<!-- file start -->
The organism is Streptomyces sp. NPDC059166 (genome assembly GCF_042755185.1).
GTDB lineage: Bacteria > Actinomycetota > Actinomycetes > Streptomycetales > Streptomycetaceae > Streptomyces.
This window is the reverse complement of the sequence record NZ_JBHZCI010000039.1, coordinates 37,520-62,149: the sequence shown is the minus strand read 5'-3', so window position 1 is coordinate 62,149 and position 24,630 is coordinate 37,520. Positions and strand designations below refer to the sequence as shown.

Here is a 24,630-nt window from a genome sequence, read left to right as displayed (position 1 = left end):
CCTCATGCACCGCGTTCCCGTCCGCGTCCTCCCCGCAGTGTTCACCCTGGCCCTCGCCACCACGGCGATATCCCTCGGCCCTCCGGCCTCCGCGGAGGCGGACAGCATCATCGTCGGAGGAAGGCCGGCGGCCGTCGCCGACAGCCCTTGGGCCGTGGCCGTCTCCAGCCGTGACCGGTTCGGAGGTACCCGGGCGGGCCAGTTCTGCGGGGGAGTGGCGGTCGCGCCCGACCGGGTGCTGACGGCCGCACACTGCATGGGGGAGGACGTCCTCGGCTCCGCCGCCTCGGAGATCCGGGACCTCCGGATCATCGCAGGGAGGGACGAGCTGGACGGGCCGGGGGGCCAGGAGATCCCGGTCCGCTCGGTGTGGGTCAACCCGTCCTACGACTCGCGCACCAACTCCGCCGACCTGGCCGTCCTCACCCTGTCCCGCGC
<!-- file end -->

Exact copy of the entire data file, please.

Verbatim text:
The organism is Streptomyces sp. NPDC059166 (genome assembly GCF_042755185.1).
GTDB lineage: Bacteria > Actinomycetota > Actinomycetes > Streptomycetales > Streptomycetaceae > Streptomyces.
This window is the reverse complement of the sequence record NZ_JBHZCI010000039.1, coordinates 37,520-62,149: the sequence shown is the minus strand read 5'-3', so window position 1 is coordinate 62,149 and position 24,630 is coordinate 37,520. Positions and strand designations below refer to the sequence as shown.

Here is a 24,630-nt window from a genome sequence, read left to right as displayed (position 1 = left end):
CCTCATGCACCGCGTTCCCGTCCGCGTCCTCCCCGCAGTGTTCACCCTGGCCCTCGCCACCACGGCGATATCCCTCGGCCCTCCGGCCTCCGCGGAGGCGGACAGCATCATCGTCGGAGGAAGGCCGGCGGCCGTCGCCGACAGCCCTTGGGCCGTGGCCGTCTCCAGCCGTGACCGGTTCGGAGGTACCCGGGCGGGCCAGTTCTGCGGGGGAGTGGCGGTCGCGCCCGACCGGGTGCTGACGGCCGCACACTGCATGGGGGAGGACGTCCTCGGCTCCGCCGCCTCGGAGATCCGGGACCTCCGGATCATCGCAGGGAGGGACGAGCTGGACGGGCCGGGGGGCCAGGAGATCCCGGTCCGCTCGGTGTGGGTCAACCCGTCCTACGACTCGCGCACCAACTCCGCCGACCTGGCCGTCCTCACCCTGTCCCGCGC